If writing down your traumatic experiences seems too hard as you will recall those painful moments, perhaps you should try a more subtle way of healing.
People who have experienced trauma are usually hesitant or unable to verbally discuss the incident and their feelings. They might be able to do so after a while. So, in the meantime, they should release their repressed thoughts and feelings slowly. One of the proven best methods is through visual art.
Visual therapy is also a great option for those who are not willing to go to a professional. For starters, you don’t have to have natural artist’s hands or equip yourself with expensive paints. The point of visual art therapy is to gently express your emotions and memories, so they don’t have to express a certain technique. You can also go beyond the traditional paint; there are colourful papers, threads, pencils, even odd materials such as glass or steel (although that would require extra work and protection). Basically, any medium will do, as long as you feel comfortable with it.
Visual art allows you to explore at a comfortable pace. The medium of your choice will be tools to tap into your unconscious thoughts and feelings, traumatic memories. Gradually, you can come down to settle with the trauma, be it through verbally expressing it or you just silently let go of it.
Although art is more difficult to interpret, it is beneficial for the sufferer for this method is less provocative. It is a promising healing method because its progress is usually steady and forward. It will take a long time and more difficult for professionals or carer to interpret due to the expressions come straight from the sufferer’s unconscious level, which is where the trauma lays.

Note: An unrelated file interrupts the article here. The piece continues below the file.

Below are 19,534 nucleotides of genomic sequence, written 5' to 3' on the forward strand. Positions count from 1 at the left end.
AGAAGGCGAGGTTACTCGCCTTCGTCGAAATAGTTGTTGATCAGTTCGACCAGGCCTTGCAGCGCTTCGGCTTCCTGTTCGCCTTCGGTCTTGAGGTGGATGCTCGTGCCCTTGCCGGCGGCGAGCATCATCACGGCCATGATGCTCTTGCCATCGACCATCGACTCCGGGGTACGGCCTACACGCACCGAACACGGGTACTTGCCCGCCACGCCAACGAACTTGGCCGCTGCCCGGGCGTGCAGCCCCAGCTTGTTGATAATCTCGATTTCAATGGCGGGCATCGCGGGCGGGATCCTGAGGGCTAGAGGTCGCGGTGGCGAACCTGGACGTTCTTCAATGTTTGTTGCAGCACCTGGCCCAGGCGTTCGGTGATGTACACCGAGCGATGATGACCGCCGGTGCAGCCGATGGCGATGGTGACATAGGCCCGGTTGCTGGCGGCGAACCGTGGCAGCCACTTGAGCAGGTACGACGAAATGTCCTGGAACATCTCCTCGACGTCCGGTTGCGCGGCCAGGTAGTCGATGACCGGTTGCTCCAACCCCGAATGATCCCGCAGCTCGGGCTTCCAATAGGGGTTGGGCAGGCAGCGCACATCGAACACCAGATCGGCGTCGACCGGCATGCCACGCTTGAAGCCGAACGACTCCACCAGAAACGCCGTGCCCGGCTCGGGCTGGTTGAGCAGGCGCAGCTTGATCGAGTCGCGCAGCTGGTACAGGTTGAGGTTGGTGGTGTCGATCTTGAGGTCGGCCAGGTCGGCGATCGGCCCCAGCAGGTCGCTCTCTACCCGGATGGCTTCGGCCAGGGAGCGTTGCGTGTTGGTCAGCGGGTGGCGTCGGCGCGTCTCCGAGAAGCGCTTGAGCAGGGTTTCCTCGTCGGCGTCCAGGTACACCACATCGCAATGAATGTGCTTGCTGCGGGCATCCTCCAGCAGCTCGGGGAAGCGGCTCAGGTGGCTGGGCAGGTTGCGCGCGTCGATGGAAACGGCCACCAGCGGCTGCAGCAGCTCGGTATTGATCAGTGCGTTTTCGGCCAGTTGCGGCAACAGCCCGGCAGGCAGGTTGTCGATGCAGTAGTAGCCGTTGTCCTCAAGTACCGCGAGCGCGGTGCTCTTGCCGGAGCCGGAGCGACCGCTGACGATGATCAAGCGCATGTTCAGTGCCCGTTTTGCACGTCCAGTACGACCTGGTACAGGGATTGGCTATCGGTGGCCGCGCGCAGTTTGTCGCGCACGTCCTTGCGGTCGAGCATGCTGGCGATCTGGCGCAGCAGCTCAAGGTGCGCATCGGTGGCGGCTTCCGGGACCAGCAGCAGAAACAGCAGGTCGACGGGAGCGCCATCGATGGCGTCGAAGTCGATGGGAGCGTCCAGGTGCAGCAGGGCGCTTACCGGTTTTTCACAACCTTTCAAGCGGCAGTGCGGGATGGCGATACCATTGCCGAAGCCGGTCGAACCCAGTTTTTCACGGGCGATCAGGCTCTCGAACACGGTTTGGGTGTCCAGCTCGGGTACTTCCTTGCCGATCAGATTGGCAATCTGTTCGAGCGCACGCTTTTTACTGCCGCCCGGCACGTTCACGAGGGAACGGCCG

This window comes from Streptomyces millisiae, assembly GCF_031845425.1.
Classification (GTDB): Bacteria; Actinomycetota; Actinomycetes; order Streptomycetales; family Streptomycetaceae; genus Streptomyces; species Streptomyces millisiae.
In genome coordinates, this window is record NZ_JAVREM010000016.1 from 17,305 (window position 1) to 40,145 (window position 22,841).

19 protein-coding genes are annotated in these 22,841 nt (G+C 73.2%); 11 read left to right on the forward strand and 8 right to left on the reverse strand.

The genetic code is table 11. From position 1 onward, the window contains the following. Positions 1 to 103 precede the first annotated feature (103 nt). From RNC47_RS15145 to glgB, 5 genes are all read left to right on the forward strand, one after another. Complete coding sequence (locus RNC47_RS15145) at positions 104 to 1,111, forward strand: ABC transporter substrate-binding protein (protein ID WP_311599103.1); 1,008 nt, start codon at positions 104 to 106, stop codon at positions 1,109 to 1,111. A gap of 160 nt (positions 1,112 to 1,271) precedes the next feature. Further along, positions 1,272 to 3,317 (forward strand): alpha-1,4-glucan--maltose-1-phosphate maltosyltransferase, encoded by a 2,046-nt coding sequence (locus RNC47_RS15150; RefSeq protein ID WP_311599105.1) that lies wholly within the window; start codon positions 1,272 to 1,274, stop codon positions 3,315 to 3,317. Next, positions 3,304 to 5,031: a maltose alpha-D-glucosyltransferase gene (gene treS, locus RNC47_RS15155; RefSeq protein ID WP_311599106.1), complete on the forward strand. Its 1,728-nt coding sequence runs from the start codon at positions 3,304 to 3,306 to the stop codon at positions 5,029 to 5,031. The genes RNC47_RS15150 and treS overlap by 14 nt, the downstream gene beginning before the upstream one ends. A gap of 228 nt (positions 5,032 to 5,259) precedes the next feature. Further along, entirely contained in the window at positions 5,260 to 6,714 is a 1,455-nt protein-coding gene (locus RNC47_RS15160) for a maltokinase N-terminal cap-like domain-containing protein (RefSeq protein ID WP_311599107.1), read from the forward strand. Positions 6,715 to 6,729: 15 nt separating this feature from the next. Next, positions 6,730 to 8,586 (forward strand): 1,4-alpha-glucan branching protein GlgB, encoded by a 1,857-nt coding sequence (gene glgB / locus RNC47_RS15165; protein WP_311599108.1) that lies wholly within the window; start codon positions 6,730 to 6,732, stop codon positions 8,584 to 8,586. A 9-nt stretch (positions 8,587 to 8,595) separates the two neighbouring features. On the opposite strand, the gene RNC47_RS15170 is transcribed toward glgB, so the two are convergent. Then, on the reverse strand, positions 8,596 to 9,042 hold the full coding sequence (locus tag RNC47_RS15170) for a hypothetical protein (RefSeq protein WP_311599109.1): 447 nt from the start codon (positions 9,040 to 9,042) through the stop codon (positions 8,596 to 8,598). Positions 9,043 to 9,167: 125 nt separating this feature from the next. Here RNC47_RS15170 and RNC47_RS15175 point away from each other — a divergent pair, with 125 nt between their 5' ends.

Familiar with the left and right brain theory? In a nutshell, left brain is more into logical thinking, while the right brain generates creative expression and is where visual memories are stored. Therefore, as the two things are closely related, visual art therapy has been successful in uncovering buried feelings and images. Besides therapists or carers, the sufferer can also understand their traumas through their own artworks because “an image is worth a thousand words”.
Copa de Flores, one of our communities who work on preserving and promoting the traditional heritage of Flores’ woven fabric, uses weaving as a visual therapy for traumatized Flores women. The fashion brand uses Flores’ unique ikat woven fabric as the hero feature on their clothing and accessories collection.
Some of the ikat weavers are victims of severe human rights violation of the past, sexual harassment and human trafficking. The long process of weaving (it could take months!) gives them space to reflect their emotions, thus weaving becomes their visual therapy. This is also an example that any medium can do as the women weavers are using threads to express. Read more about Copa de Flores and their #FashionablyHumanist vision here.
Even when you’re not suffering a trauma, art can be a stress-reducing activity. It allows you to enter the “flow” or alpha brain wave state, which is the same relaxed state you’ll achieve through meditation. So, ready to get your hands down and dirty?